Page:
The UN Security Council has unanimously endorsed the nuclear deal between Iran and six world powers agreed last week.
The resolution, co-sponsored by all 15 members, authorises the lifting of sanctions in return for Iran curbing sensitive nuclear activities.
But it also provides a mechanism for UN sanctions to “snap back” if Iran fails to comply with its obligations.
No further action is required for 90 days, to give the US Congress time to consider whether to give its approval.
Republican critics of the deal have accused President Barack Obama of appeasement, but he has stressed that it will prevent Iran from acquiring a nuclear weapon.
Iran insists that its nuclear programme is entirely peaceful.
What happens next?
- Mid-Sept* – US Congress to decide whether to accept or reject the deal
- Mid-Oct* – Nuclear deal formally takes effect (so-called Adoption Day)
- After mid-Oct – Iran and world powers to begin preparations for implementing their commitments
- First half of 2016* – First lifting of sanctions if IAEA verifies Iranian compliance (so-called Implementation Day)
The Security Council passed seven resolutions between 2006 and 2015 requiring Iran to stop producing enriched uranium – which can be used for civilian purposes, but also to build nuclear bombs.
Four of the resolutions imposed sanctions in an effort to persuade Iran to comply.
On Monday, the Security Council formally endorsed the long-term nuclear accord negotiated by its five permanent members – US, UK, France, China and Russia – plus Germany, the so-called P5+1.
The resolution says that no sanctions will be lifted until the global nuclear watchdog, the International Atomic Energy Agency (IAEA), submits a report verifying that Iran has implemented the measures outlined in the Joint Comprehensive Plan of Action (JCPOA).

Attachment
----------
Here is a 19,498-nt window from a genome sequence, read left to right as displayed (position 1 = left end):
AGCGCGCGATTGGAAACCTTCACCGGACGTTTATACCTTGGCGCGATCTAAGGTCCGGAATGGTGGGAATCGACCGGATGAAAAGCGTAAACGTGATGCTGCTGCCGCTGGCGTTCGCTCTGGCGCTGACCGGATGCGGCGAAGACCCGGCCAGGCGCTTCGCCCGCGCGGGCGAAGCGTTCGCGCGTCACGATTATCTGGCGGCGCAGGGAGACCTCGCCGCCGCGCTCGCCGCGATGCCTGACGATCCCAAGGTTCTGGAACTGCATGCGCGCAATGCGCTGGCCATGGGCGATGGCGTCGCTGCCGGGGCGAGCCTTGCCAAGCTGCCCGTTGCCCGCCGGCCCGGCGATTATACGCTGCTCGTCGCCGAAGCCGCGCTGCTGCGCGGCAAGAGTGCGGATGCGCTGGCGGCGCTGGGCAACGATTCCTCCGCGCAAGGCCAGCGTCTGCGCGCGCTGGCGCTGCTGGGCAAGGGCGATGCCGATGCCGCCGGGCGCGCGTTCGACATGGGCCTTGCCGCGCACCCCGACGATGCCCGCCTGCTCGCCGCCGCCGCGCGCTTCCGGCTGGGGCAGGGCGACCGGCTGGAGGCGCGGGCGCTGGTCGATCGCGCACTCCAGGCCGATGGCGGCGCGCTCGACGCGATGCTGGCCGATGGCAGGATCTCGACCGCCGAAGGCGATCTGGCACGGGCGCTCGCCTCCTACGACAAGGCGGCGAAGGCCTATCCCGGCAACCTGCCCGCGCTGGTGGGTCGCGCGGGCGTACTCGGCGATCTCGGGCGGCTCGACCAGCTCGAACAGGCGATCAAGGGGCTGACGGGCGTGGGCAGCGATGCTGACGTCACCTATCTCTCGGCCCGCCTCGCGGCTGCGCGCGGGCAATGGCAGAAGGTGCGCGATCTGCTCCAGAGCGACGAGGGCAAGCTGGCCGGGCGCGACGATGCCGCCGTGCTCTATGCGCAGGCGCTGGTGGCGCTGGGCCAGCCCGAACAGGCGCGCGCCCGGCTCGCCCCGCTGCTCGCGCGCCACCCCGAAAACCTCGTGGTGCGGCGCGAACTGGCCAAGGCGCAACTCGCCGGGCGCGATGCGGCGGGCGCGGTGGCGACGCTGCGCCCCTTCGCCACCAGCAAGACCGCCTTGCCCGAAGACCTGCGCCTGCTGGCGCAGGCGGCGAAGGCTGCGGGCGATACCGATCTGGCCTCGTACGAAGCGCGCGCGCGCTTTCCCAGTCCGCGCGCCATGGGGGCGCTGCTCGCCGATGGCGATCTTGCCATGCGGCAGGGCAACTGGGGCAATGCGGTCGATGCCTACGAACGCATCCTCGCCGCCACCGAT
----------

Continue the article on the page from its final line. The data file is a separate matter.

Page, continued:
It also allows for the UN sanctions to be re-imposed if Iran breaches the deal within the next 10 years. However, the P5+1 member states told UN Secretary General Ban Ki-moon last week that they had agreed to extend the snap-back provision for an additional five years.
The resolution also allows for the continuation of the UN arms embargo on Iran for up to five years and the ban on sales of ballistic missile technology for up to eight.
The US permanent representative to the UN, Samantha Power, said the nuclear deal did not change her country’s “profound concern about human rights violations committed by the Iranian government or about the instability Iran fuels beyond its nuclear programme, from its support for terrorist proxies to repeated threats against Israel to its other destabilising activities in the region”.
“Denying Iran a nuclear weapon is important, not in spite of these other destabilising actions but rather because of them,” Ms Power added.